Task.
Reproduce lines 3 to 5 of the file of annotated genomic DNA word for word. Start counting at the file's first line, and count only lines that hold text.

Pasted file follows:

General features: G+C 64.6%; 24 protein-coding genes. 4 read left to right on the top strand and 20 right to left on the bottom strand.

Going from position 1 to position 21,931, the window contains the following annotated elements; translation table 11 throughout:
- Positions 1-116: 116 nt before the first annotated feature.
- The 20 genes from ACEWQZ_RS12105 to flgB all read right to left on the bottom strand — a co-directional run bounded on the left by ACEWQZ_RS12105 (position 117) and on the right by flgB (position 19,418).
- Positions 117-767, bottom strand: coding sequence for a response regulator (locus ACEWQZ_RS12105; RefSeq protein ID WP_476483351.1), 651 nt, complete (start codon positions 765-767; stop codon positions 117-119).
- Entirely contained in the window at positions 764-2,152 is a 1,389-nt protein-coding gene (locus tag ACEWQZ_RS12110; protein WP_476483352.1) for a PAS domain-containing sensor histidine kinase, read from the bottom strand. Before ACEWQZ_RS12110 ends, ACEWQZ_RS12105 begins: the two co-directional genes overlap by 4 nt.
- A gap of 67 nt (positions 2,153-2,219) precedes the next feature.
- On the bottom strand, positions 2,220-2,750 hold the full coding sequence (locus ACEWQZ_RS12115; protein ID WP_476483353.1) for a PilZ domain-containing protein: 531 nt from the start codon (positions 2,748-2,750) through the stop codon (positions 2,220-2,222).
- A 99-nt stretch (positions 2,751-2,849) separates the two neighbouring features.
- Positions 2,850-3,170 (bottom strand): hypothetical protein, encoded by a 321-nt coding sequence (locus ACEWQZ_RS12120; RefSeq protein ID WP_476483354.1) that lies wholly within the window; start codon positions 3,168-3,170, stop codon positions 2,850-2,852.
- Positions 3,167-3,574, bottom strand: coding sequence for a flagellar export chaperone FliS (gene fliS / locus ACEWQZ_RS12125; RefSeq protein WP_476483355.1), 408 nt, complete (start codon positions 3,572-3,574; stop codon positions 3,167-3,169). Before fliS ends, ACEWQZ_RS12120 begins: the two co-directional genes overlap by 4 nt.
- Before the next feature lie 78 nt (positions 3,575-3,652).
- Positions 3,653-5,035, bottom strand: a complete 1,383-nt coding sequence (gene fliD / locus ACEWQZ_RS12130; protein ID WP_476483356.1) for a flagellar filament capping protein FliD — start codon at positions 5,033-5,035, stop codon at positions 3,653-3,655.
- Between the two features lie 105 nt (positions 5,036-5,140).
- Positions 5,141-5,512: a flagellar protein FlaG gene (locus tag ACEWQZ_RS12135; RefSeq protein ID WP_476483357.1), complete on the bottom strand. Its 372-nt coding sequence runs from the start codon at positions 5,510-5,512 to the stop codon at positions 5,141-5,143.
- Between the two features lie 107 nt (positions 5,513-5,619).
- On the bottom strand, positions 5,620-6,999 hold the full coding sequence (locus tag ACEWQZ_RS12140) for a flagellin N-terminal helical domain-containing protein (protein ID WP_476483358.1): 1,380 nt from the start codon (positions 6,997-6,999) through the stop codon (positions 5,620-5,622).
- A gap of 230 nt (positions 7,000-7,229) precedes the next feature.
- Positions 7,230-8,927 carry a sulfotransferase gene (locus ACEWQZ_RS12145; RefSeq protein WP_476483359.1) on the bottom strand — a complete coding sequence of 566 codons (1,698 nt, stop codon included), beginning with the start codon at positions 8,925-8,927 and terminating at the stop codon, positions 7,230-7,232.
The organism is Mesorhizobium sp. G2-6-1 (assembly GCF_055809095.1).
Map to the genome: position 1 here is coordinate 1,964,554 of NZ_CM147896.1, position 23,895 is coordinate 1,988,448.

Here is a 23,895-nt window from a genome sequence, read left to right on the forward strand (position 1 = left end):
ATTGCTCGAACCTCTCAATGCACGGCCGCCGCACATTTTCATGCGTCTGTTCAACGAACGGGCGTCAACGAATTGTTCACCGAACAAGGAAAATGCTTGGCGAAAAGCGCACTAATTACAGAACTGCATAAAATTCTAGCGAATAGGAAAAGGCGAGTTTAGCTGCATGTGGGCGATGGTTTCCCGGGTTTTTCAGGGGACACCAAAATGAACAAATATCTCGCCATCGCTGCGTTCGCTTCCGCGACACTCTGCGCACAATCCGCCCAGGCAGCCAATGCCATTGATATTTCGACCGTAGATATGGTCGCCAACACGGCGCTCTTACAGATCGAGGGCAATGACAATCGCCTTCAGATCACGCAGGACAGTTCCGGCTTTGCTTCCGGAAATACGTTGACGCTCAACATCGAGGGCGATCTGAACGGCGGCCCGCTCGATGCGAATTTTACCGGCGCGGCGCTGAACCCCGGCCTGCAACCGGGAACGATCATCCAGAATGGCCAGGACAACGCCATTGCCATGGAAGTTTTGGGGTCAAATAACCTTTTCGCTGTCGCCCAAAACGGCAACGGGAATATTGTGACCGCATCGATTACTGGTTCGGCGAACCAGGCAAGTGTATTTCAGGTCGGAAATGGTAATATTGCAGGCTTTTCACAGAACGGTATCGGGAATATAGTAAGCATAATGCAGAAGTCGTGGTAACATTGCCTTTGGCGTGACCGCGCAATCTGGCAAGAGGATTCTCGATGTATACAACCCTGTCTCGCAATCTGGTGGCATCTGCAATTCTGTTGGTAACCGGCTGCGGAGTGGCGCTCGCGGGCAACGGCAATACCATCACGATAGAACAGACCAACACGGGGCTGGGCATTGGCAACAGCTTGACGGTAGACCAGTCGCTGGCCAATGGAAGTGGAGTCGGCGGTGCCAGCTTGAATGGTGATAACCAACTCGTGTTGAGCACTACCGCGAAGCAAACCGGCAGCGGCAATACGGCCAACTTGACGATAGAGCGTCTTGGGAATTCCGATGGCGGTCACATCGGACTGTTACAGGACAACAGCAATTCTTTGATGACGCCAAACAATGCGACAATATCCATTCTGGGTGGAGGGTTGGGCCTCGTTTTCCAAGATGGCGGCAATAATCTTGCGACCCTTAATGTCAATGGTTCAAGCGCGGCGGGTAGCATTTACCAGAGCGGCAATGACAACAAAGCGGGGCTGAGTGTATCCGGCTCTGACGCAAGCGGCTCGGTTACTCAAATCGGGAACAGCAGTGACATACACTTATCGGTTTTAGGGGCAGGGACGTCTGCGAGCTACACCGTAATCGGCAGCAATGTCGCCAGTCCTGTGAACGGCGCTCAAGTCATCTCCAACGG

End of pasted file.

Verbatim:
- Positions 1-116: 116 nt before the first annotated feature.
- The 20 genes from ACEWQZ_RS12105 to flgB all read right to left on the bottom strand — a co-directional run bounded on the left by ACEWQZ_RS12105 (position 117) and on the right by flgB (position 19,418).
- Positions 117-767, bottom strand: coding sequence for a response regulator (locus ACEWQZ_RS12105; RefSeq protein ID WP_476483351.1), 651 nt, complete (start codon positions 765-767; stop codon positions 117-119).